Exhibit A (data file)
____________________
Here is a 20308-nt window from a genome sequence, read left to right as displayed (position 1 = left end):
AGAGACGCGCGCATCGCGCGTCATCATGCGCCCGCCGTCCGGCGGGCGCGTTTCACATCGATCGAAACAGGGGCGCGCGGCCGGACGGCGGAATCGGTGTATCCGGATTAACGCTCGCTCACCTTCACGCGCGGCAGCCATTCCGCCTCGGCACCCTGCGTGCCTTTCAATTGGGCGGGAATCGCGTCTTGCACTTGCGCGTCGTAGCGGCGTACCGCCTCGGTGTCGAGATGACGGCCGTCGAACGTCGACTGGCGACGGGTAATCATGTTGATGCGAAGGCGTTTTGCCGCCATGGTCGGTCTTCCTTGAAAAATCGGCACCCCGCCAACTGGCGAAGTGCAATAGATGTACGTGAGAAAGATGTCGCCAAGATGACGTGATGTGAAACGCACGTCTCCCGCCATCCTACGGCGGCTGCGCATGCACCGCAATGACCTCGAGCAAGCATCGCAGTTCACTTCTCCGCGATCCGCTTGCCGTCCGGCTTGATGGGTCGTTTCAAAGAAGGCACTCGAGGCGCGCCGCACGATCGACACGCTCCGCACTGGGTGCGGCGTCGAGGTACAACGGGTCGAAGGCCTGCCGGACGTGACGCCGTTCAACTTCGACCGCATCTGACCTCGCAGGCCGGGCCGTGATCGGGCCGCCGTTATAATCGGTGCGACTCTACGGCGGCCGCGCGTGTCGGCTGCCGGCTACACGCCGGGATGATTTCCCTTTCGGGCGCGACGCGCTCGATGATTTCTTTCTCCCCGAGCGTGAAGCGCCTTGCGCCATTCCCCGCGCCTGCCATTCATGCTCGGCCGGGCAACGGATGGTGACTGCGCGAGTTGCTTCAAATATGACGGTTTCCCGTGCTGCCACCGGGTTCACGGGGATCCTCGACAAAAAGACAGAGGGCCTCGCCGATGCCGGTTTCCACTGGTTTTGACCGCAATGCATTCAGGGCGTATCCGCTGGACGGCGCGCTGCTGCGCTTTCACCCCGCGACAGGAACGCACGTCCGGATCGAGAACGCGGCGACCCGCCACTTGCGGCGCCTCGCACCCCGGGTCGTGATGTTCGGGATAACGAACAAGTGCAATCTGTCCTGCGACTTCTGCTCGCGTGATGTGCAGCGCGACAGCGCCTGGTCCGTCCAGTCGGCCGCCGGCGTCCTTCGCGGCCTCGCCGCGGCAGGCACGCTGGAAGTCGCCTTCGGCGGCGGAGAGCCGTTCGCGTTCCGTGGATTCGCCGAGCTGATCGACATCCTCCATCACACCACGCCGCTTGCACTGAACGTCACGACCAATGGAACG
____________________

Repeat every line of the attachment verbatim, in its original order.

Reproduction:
Here is a 20308-nt window from a genome sequence, read left to right as displayed (position 1 = left end):
AGAGACGCGCGCATCGCGCGTCATCATGCGCCCGCCGTCCGGCGGGCGCGTTTCACATCGATCGAAACAGGGGCGCGCGGCCGGACGGCGGAATCGGTGTATCCGGATTAACGCTCGCTCACCTTCACGCGCGGCAGCCATTCCGCCTCGGCACCCTGCGTGCCTTTCAATTGGGCGGGAATCGCGTCTTGCACTTGCGCGTCGTAGCGGCGTACCGCCTCGGTGTCGAGATGACGGCCGTCGAACGTCGACTGGCGACGGGTAATCATGTTGATGCGAAGGCGTTTTGCCGCCATGGTCGGTCTTCCTTGAAAAATCGGCACCCCGCCAACTGGCGAAGTGCAATAGATGTACGTGAGAAAGATGTCGCCAAGATGACGTGATGTGAAACGCACGTCTCCCGCCATCCTACGGCGGCTGCGCATGCACCGCAATGACCTCGAGCAAGCATCGCAGTTCACTTCTCCGCGATCCGCTTGCCGTCCGGCTTGATGGGTCGTTTCAAAGAAGGCACTCGAGGCGCGCCGCACGATCGACACGCTCCGCACTGGGTGCGGCGTCGAGGTACAACGGGTCGAAGGCCTGCCGGACGTGACGCCGTTCAACTTCGACCGCATCTGACCTCGCAGGCCGGGCCGTGATCGGGCCGCCGTTATAATCGGTGCGACTCTACGGCGGCCGCGCGTGTCGGCTGCCGGCTACACGCCGGGATGATTTCCCTTTCGGGCGCGACGCGCTCGATGATTTCTTTCTCCCCGAGCGTGAAGCGCCTTGCGCCATTCCCCGCGCCTGCCATTCATGCTCGGCCGGGCAACGGATGGTGACTGCGCGAGTTGCTTCAAATATGACGGTTTCCCGTGCTGCCACCGGGTTCACGGGGATCCTCGACAAAAAGACAGAGGGCCTCGCCGATGCCGGTTTCCACTGGTTTTGACCGCAATGCATTCAGGGCGTATCCGCTGGACGGCGCGCTGCTGCGCTTTCACCCCGCGACAGGAACGCACGTCCGGATCGAGAACGCGGCGACCCGCCACTTGCGGCGCCTCGCACCCCGGGTCGTGATGTTCGGGATAACGAACAAGTGCAATCTGTCCTGCGACTTCTGCTCGCGTGATGTGCAGCGCGACAGCGCCTGGTCCGTCCAGTCGGCCGCCGGCGTCCTTCGCGGCCTCGCCGCGGCAGGCACGCTGGAAGTCGCCTTCGGCGGCGGAGAGCCGTTCGCGTTCCGTGGATTCGCCGAGCTGATCGACATCCTCCATCACACCACGCCGCTTGCACTGAACGTCACGACCAATGGAACG